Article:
The Facem was frighteningly large. Somehow, George had failed to realize this on his first exposure to the starship. On his second look, it indeed stopped looking like a spacecraft at all. A better analog would be a great city, floating silently in the ink.
When he had first seen it, the Facem had been as new as any ship in the solar system, flawless down to the varnish. Its time in interstellar space had been hard on the starship, however. The colorful, painted hull was now streaked with charred lines and pits where impactors had vaporized against the ablative material. The heat shield at the bow, now folded back to allow the secondary engines to burn, was stained white. Perhaps most concerningly, several large cracks spanned the metal hulk of one of the engine units. Probably the intense heat of the annihilation reaction.
But still, the Facem was mostly intact. It could make another run if it wanted to.
George docked the shuttle without incident and retreated into the depths of the starship. Unsurprisingly, the interior was much less worn down than the hull. The walls and ceilings, indeed everything, were all still perfectly white, gleaming in the clean LED light as if they had been built yesterday. The bridge, too was in almost perfect condition, the same as it was that day almost six years ago.
George glanced at his assigned station, with its tiny screen and uncomfortable crash couch, and decided to use the admiral's chair instead. He sank into the veritable ocean of foam and waited for radio contact from the ground. George noticed with surprise and joy that the chair held a high-level pass card, probably the admiral's. Something to do later.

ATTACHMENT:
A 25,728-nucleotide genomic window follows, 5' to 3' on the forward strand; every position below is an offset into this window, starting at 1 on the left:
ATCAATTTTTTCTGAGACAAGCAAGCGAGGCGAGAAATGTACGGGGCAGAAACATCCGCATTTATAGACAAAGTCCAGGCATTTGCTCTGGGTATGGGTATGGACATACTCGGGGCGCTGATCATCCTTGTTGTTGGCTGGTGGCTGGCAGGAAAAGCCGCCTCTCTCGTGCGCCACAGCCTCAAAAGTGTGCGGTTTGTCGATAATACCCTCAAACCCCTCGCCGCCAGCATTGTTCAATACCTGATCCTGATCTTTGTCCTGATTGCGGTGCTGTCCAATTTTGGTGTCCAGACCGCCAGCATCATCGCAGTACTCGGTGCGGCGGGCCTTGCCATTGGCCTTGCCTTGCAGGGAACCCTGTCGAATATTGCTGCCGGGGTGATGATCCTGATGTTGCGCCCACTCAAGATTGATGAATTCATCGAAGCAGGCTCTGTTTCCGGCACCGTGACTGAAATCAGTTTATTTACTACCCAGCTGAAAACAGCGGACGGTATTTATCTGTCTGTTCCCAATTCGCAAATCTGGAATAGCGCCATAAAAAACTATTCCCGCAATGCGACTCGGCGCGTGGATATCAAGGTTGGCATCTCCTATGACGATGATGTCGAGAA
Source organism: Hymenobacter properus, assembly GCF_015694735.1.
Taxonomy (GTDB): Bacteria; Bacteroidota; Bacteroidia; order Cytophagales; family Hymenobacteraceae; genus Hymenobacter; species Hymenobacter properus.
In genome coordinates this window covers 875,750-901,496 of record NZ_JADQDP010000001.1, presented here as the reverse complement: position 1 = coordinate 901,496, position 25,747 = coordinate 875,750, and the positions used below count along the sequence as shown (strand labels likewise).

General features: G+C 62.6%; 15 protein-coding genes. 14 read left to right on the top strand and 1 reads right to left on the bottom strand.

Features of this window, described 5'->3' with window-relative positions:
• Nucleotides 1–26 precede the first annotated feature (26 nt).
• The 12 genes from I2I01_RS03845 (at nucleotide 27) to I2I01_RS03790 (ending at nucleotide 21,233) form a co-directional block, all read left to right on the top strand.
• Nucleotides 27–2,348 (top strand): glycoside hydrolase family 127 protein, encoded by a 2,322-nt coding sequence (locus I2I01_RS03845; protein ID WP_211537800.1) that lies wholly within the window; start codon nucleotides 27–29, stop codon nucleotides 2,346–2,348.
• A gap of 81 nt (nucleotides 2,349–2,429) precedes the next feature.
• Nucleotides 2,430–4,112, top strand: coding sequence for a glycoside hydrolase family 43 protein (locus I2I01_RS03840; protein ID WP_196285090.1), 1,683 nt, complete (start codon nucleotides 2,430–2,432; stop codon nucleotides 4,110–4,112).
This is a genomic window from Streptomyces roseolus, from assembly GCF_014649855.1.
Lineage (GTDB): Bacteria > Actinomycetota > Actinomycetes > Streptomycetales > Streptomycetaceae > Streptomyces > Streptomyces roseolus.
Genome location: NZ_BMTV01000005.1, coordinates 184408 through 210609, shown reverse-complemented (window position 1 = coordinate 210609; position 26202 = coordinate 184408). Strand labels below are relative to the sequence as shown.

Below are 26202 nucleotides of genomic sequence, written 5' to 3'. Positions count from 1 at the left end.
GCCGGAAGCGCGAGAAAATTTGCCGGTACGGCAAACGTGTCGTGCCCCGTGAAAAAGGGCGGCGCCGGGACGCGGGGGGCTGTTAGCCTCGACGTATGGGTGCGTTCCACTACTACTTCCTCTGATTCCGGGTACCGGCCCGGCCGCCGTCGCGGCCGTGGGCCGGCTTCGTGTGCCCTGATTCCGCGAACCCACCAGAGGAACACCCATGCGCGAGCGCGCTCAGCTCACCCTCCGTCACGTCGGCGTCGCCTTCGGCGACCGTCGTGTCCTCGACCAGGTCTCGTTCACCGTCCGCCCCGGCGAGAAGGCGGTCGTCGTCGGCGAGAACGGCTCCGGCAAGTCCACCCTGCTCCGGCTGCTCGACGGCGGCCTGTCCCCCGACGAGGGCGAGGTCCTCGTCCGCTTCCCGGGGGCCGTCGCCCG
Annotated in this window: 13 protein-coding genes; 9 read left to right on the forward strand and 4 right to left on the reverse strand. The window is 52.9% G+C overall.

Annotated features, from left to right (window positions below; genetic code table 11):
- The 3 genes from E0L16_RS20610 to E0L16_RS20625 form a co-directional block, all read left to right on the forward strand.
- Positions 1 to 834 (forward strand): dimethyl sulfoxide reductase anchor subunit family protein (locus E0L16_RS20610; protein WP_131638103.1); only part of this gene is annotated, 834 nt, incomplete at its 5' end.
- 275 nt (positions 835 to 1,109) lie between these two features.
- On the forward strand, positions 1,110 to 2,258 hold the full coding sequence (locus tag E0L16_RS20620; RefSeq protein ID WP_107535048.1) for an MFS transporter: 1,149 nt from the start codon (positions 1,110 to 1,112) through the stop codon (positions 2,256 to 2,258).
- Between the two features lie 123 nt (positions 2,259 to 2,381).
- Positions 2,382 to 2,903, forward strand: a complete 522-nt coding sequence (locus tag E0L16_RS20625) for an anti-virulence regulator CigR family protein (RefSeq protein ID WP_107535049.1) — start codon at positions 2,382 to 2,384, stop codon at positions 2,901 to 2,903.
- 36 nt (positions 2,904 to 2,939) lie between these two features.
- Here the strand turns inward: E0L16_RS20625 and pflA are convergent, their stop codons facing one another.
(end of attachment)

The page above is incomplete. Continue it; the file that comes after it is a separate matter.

In the meantime, he decided to look through the ship's computer system. As an ensign, he had very little access, but it was enough for the time being.
George pulled up a schematic of the starship and studied it. The details eluded him, but the abundance of green color coding seemed to confirm that the Facem was in good shape. Looking more closely at the habitation module, he saw the cluster of towers that was the residential areas. They were largely uninteresting, a ring of tall structures filled with a honeycomb of small apartments. Just as George shifted his attention to another part of the ship, he noticed that one set of towers was not quite like the rest. There were four of them, all hollow and fitted with tanks of hypergolic rocket fuel. Well-hidden thrusters poked out of each corner of the towers, almost as if they were meant to act as separate spacecraft.
Before George could find anything else, a notification appeared on the screen obscuring the diagram. A very stern looking man scowled out at him and barked a greeting.
"Ensign Archer. This is Lieutenant Hernandez from Eridu Base. I have a list of tasks for you, which you should receive in the next few minutes. Report back to me once all are complete."
The face disappeared and a file appeared in its place. It was stamped and titled to look official, but it contained nothing but a short, bulleted list of commands. George saw mostly busywork, such as satellite data processing and the like, but there were some interesting points. Apparently, he was the only man authorized to handle direct comms from Earth, which was surprising.
Radio communications were not useful beyond a few million kilometers. At twenty light years, there would be nothing but static from even the best transmitters. Instead, a system of tiny probes was used to transfer information between the colony and Earth. Nothing but an RTG, an ion engine, and a radio antenna, they were very light and robust. Once launched, they would accelerate for years, and pass the solar system traveling at a fraction the speed of light. The probes would sail for the better part of three decades before finally coming into range. Slightly slower than radio, but much more effective across the enormous distances between the stars.